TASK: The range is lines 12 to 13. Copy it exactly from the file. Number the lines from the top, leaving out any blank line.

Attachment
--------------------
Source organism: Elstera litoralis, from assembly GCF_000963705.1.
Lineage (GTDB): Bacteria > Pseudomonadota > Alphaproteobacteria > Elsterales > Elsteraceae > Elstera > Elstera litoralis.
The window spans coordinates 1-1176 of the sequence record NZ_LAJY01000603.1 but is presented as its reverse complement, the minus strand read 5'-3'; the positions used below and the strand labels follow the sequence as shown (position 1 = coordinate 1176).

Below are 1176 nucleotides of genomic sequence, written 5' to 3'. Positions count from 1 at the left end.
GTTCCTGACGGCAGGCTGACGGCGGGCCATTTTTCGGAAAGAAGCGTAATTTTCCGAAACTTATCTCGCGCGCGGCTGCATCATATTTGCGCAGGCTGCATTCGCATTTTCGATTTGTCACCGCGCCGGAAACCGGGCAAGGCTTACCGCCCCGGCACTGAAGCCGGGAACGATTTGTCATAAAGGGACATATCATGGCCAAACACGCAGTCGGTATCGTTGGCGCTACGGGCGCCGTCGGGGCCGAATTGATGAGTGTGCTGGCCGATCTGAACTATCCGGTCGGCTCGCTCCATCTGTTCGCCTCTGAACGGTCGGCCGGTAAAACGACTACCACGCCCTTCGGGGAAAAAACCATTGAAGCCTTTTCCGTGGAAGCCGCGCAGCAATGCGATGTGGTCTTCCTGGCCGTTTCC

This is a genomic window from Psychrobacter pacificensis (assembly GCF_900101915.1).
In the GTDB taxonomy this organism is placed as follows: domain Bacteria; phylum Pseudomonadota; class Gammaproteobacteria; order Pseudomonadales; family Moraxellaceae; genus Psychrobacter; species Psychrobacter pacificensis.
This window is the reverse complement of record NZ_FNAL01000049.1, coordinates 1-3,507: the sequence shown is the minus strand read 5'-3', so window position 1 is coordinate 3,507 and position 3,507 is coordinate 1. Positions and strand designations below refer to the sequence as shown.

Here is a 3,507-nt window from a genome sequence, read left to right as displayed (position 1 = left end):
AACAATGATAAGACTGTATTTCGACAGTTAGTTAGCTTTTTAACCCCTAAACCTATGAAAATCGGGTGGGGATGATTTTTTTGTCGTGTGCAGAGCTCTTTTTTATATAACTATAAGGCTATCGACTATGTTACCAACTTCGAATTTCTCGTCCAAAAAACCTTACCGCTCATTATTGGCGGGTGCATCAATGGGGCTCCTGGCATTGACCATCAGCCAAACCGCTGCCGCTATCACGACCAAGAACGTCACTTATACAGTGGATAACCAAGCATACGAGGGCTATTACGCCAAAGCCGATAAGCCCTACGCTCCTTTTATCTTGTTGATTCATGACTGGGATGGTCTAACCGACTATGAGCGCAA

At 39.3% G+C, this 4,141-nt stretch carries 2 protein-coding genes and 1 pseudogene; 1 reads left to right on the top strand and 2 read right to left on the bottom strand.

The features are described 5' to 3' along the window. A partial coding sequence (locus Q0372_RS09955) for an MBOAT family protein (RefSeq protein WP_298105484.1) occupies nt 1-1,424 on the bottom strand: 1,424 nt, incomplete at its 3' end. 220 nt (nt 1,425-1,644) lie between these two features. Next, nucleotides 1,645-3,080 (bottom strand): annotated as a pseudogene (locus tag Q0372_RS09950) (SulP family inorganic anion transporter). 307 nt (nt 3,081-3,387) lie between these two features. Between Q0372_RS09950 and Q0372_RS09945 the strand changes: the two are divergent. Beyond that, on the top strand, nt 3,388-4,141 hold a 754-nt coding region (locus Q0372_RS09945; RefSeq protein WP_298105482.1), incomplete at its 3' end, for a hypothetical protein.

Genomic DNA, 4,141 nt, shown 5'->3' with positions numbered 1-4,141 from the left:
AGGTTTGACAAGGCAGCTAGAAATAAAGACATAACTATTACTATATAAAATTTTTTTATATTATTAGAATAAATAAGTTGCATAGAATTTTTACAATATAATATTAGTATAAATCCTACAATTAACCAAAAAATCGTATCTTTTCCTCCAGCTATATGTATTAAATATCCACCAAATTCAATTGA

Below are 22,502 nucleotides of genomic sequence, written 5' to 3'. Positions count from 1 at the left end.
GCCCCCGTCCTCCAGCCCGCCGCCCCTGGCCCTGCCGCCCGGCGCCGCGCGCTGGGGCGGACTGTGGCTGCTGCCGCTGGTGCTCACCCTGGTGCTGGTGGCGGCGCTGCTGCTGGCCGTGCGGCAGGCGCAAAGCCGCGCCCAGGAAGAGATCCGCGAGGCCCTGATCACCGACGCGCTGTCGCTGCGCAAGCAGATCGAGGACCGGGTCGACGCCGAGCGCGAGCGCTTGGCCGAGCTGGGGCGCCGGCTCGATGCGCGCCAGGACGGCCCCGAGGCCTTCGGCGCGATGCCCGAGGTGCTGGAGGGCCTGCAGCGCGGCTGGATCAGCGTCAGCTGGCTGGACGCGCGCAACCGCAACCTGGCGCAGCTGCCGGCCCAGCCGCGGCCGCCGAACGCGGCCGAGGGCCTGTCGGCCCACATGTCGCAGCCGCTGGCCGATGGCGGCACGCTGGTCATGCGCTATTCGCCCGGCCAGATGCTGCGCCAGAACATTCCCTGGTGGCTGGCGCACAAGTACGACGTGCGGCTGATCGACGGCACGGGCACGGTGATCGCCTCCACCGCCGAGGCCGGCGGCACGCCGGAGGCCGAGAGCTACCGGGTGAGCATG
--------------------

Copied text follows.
The features are described 5' to 3' along the window. A partial coding sequence (locus Q0372_RS09955) for an MBOAT family protein (RefSeq protein WP_298105484.1) occupies nt 1-1,424 on the bottom strand: 1,424 nt, incomplete at its 3' end. 220 nt (nt 1,425-1,644) lie between these two features. Next, nucleotides 1,645-3,080 (bottom strand): annotated as a pseudogene (locus tag Q0372_RS09950) (SulP family inorganic anion transporter). 307 nt (nt 3,081-3,387) lie between these two features. Between Q0372_RS09950 and Q0372_RS09945 the strand changes: the two are divergent. Beyond that, on the top strand, nt 3,388-4,141 hold a 754-nt coding region (locus Q0372_RS09945; RefSeq protein WP_298105482.1), incomplete at its 3' end, for a hypothetical protein.

Genomic DNA, 4,141 nt, shown 5'->3' with positions numbered 1-4,141 from the left: